Dirty drinking water is a problem that can have catastrophic effects in third world countries, where serious diseases can spread rapidly in regions with insufficient healthcare provision. Concerns about the quality of drinking water have also been raised in the Western world where modern analytical methods allow us to detect many strains of impurities in the water supplies we use for washing and drinking.
Types of contamination
Drinking water taken from lakes and rivers can become contaminated either at the source, when treated or during the distribution process into homes. Typical forms of contamination that can occur at source include the effects of acid rain, run off from storm water, industrial waste and pollution through pesticides. Groundwater sources of drinking water, such as water wells, can also become contaminated from farming chemicals, pathogens and harmful household products. Groundwater sources also lack exposure to sunlight, which can help inhibit the harmful effects of contaminated drinking water.
The identification of contaminants in drinking water does not necessarily mean that ingestion will lead to any symptoms. The equipment used to detect such impurities is very sophisticated and can detect impurities that the human body is more than capable of processing. Higher levels of contaminants in drinking water, however, can lead to vomiting, skin rashes, lung problems and nausea. Prolonged exposure to contaminants in dirty drinking water over several years can lead to more serious problems such as liver and kidney diseases, immune system problems and various forms of cancer.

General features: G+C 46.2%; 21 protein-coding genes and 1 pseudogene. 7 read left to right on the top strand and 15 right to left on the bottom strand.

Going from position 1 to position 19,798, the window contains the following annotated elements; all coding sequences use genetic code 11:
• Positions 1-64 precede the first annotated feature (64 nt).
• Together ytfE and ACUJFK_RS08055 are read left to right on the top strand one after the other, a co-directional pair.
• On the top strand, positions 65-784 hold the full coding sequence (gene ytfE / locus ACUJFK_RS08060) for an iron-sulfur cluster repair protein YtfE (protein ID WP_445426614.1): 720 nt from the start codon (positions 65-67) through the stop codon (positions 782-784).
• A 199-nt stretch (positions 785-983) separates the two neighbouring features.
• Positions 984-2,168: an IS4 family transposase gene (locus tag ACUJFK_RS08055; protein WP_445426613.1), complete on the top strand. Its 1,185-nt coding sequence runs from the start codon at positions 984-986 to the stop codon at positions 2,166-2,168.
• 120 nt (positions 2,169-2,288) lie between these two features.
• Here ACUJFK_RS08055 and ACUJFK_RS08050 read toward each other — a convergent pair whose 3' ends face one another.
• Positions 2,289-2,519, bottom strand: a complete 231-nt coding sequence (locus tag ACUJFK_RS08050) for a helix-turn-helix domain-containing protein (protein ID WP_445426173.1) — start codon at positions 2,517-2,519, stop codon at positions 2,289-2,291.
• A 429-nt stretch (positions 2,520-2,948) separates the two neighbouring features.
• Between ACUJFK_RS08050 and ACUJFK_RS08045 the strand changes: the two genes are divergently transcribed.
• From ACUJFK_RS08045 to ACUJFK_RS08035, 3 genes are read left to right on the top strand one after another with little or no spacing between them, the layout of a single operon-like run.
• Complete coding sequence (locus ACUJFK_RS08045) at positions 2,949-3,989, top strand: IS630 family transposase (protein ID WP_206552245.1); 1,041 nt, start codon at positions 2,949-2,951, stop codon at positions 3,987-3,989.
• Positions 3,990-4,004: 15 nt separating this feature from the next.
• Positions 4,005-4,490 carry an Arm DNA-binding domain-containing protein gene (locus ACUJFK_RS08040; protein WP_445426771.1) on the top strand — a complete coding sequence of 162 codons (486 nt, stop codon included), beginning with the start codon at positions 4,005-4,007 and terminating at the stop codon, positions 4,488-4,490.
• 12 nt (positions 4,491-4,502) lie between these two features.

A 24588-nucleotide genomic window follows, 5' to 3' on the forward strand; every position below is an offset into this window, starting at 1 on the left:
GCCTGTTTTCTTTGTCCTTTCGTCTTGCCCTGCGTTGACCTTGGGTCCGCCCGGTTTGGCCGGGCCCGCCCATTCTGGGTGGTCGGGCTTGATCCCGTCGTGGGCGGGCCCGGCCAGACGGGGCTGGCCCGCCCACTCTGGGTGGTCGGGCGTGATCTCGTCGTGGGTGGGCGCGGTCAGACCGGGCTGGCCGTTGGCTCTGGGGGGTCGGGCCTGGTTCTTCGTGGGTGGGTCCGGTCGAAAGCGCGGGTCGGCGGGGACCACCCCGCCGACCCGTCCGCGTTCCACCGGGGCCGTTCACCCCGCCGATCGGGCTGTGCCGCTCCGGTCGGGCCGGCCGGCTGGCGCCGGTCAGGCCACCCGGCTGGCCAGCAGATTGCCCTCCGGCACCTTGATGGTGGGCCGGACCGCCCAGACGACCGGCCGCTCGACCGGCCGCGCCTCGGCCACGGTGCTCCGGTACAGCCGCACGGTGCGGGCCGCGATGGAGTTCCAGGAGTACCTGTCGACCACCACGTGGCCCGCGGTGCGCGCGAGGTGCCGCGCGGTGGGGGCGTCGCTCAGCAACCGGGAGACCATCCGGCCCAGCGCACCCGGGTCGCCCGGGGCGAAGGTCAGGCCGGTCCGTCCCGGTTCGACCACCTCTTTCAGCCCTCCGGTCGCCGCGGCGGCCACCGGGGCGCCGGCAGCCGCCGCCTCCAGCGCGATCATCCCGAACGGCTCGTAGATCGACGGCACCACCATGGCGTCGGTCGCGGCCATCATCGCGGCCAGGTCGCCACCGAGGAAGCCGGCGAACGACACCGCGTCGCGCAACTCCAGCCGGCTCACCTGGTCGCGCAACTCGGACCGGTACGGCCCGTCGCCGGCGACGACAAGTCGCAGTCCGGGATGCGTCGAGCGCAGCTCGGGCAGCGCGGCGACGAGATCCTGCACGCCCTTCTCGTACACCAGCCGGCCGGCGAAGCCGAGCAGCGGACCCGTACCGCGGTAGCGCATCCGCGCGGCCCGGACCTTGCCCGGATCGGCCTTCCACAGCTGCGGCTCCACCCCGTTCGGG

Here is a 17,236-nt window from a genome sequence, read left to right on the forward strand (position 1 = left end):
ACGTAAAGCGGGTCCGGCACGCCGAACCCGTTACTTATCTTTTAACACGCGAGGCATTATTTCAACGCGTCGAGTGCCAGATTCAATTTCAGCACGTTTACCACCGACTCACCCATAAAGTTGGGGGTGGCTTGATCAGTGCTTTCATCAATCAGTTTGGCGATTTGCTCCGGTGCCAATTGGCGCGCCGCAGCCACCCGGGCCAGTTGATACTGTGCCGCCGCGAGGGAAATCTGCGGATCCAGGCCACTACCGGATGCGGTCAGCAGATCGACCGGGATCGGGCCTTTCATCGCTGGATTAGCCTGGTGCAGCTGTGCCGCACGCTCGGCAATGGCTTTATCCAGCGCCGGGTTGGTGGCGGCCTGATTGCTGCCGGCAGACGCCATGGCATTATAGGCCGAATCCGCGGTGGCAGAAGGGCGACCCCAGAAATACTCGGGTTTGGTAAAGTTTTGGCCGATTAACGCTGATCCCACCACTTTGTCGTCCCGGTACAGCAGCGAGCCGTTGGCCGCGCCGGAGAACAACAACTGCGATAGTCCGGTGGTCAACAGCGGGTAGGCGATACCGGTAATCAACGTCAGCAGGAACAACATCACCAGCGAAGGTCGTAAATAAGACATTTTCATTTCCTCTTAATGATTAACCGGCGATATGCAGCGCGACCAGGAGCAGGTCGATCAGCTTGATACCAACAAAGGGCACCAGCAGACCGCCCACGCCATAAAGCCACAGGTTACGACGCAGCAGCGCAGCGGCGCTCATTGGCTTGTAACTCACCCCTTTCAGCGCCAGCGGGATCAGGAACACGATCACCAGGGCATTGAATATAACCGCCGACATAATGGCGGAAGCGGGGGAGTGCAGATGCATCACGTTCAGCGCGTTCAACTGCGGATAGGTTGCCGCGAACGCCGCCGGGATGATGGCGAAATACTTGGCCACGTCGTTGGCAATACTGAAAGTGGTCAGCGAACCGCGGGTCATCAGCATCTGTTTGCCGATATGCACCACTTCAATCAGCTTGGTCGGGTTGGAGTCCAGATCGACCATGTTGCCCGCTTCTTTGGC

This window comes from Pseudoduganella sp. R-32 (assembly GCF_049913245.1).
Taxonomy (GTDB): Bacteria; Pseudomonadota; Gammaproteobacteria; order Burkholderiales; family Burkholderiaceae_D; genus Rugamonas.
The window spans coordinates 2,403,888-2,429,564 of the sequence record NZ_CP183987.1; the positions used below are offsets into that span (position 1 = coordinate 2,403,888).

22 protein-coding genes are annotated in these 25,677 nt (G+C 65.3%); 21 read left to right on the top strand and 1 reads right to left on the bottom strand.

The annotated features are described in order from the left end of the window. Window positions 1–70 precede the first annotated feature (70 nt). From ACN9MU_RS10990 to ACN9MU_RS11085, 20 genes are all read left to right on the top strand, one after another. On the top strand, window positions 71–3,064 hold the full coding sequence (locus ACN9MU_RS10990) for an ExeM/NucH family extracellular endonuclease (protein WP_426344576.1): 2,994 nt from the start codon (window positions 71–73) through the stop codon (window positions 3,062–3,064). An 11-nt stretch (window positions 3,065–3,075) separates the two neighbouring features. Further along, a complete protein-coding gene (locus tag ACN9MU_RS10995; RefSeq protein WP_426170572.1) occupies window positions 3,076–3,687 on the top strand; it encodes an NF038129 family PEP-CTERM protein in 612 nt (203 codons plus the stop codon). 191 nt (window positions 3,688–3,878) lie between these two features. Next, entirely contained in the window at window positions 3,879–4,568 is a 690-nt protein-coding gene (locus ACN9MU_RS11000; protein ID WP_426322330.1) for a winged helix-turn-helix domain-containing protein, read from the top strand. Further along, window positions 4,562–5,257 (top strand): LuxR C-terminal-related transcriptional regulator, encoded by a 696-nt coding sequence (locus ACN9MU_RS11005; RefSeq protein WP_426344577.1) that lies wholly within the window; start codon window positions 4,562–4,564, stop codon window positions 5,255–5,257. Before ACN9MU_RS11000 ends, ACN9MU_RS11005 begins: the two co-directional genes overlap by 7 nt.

According to the World Health Organization, there are between 100,000 and 200,000 deaths from cholera each year. The disease usually flourishes in underdeveloped countries in areas where living conditions are claustrophobic and sanitation facilities are wanting, such as poorer Third World countries and refugee camps. Cholera can be contracted by ingesting food or drinking water contaminated with a bacterium known as Vibrio cholera. According to the WHO, eighty percent of cholera cases can be treated and cured using rehydration salts and appropriate antibiotics.
Guinea worm disease
Guinea worm disease, also known as Dracunculiasis, is contracted from drinking water infected with larvae. These larvae can develop into adult worms almost a metre long. They inhabit the human body for a year before emerging, leaving crippling ulcers on the body. According to the Centre for Disease Control, there were over 1,000 cases of Guinea worm disease reported in African countries, including Mali and Ethiopia, in 2011.
Typhoid fever is a potentially fatal infection initiated by the bacteria Salmonella typhi. It can be contracted from ingesting even tiny amounts of contaminated food or drinking water or through contact with faeces or urine from an infected person. Typhoid is most common in developing countries in Southern Asia, where it usually affects young adults and children, whose immune systems are not yet fully developed. According to the NHS website, typhoid fever is relatively rare in the U.K. with around 350 new contractions a year as of 2012.